Tuesday, September 17, 2013

ESCAPE TO THE PAST WITH: The Anatomist's Wife by Anna Lee Huber

Anna Lee Huber has a second book out in her Lady Darby mystery series, Mortal Arts, that sounded interesting, but I couldn’t read the second until I read the first. Fortunately, the premise of the first book, The Anatomist’s Wife, was one I found even more compelling. I don’t read a whole lot of mysteries, but if I do get caught up in a series, it’s generally because of the characters. After finishing The Anatomist’s Wife, I think I’m going to have to add Lady Darby’s mysteries to the select group that I follow faithfully.

The backstory is what drew me to this novel. Set in Scotland in 1830, Lady Kiera Darby is hiding from genteel society at the estate of her sister, Alana, and brother-in-law, Philip, the earl of Cromarty. She has been there since the death of her own husband, Sir Anthony, and the nastiness that followed. Kiera would like to stay peacefully hidden away from gossip and unpleasantness, but her peace is about to be disturbed. Alana and Philip are having a house party. And one of the guests, Lady Godwin, has just been murdered.

A murder at a country estate house party is standard fare for a murder mystery. So how does Lady Darby become involved in solving the mystery?

Kiera is an artist--a particularly talented portraitist. When her father gave her in marriage to Sir Anthony, Kiera didn’t pay all that much attention. Sir Anthony was a respected gentleman, who happened to be an anatomist. She only cared that he was going to allow her to continue to paint. It was only after they were married that he told her his conditions. He was working on an anatomy textbook. He would perform secret dissections of corpses and she was to provide the illustrations of his work.

After his death, her drawings were discovered. Kiera was accused of unnatural acts, procurement, even murder, by a prejudiced and horrified citizenry. The malicious gossip of the lords and ladies of London was even worse. Kiera wants to put that all behind her and stay out of society altogether.

Stumbling on a murder at the house party makes this impossible. Not only is the scandal of Kiera’s past dredged up so that she is presented as the most likely murderer, but her brother-in-law, who has complete faith in her innocence, feels that she is in the best position to clear her own name.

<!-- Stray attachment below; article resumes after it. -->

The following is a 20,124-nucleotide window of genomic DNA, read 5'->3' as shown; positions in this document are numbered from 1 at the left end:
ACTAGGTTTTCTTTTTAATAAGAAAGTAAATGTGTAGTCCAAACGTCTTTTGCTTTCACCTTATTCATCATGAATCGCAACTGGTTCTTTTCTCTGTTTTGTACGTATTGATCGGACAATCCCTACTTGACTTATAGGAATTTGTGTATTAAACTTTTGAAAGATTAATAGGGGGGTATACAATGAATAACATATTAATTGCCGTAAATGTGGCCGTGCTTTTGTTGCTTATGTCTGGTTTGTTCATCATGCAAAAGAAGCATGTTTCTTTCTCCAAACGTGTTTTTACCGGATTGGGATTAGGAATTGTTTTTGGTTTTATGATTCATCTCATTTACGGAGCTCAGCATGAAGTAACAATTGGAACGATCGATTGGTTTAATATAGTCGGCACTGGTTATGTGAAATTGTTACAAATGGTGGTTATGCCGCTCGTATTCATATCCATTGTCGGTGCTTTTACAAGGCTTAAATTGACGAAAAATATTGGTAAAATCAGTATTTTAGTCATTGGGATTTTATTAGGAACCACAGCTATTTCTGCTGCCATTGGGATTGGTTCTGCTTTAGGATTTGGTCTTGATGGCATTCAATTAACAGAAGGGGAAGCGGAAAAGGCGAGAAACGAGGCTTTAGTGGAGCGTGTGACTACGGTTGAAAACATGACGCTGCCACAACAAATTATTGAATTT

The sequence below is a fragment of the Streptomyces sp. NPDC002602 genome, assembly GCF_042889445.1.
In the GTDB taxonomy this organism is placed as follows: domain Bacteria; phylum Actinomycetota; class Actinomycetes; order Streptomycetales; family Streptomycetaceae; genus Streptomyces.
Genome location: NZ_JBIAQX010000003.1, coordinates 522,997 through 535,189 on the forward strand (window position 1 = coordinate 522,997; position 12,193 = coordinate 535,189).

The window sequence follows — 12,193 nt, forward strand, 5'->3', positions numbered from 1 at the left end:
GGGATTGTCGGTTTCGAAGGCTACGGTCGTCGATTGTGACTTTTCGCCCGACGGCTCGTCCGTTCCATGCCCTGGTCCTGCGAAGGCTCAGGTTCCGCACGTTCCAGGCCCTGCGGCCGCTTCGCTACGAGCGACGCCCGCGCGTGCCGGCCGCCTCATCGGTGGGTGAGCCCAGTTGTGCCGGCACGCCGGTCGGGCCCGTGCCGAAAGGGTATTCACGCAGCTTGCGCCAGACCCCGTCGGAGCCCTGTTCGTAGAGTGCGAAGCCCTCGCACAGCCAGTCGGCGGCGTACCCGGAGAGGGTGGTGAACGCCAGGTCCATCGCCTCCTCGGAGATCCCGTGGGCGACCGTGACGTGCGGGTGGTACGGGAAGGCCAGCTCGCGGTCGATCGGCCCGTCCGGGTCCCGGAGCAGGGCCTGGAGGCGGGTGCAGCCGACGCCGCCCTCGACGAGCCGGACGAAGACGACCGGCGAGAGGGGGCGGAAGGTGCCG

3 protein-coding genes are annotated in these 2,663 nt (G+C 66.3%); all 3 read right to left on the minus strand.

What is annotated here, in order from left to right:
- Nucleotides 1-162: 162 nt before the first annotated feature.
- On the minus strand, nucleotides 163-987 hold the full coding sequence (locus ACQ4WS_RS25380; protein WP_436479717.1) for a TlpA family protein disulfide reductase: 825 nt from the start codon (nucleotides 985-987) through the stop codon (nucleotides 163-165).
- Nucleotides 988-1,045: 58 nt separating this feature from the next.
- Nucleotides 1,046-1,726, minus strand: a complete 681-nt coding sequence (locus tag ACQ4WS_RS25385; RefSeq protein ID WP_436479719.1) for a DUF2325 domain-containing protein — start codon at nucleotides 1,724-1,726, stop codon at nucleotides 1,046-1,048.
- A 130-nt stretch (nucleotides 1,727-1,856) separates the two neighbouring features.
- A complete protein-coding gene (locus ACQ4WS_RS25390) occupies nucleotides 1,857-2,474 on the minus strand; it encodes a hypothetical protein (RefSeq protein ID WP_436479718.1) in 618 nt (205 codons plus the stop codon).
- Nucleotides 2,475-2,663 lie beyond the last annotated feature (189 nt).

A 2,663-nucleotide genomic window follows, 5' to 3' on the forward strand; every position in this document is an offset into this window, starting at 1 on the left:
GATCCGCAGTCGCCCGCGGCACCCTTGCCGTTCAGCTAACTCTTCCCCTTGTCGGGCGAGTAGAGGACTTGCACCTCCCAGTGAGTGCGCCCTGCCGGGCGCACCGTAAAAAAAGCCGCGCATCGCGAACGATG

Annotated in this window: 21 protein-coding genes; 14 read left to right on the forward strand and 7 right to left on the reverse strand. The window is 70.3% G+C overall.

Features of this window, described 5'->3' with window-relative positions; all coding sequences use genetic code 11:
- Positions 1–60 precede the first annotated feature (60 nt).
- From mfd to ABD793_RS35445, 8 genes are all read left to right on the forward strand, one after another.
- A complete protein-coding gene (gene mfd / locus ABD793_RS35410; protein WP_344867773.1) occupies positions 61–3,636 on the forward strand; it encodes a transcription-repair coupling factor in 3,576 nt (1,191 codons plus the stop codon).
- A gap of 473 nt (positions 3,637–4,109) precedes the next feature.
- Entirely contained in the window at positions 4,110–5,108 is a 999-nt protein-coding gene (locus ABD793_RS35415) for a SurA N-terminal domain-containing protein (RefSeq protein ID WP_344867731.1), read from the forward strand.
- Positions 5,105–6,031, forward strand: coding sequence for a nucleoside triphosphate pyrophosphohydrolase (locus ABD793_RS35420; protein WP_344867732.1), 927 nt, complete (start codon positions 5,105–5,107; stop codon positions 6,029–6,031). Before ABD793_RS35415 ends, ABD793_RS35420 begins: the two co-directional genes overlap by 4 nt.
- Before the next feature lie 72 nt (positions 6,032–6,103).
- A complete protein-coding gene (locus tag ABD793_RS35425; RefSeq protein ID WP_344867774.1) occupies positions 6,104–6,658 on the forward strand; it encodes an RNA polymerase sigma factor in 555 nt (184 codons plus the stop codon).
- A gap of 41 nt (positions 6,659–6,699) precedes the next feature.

Also in attendance at the estate is one of Philip’s old friends, Sebastian Gage, who happens to be the son of an Investigator. Gage has helped his father on many occasions and has the makings of an investigator himself. Because it will take four days for an official to arrive, Philip asks Gage to start looking into the murder and to allow Kiera to help him. Gage has the necessary interrogation skills (charm and sociability) while Kiera has experience with corpses. While they are not keen on combining forces, they agree to Philip’s request. Before long, they are ferreting out clues and getting to know one another.

Kiera is an independent, strong heroine. Her lapses in judgment are forgivable because of her limited options and her extreme emotional strain. It’s fascinating to see her struggle with the stigma of merely having witnessed and sketched human dissections at the command of her husband and society’s morbid fascination with what she has done. Gage is a wonderful partner for her, both professionally and romantically. The progress of their relationship was as interesting as the unfolding of the mystery.

I look forward to reading book two!

This is my 17/18 book for the Library Challenge hosted by Gina at Book Dragon’s Lair and my 26th book for the Historical Fiction Challenge hosted by Historical Tapestry.


  1. This is a new one for me. Thank you for the review.

  2. Your review is very timely for me as I've been considering this book. Now I know I should stop considering it and go ahead and buy it. Thanks!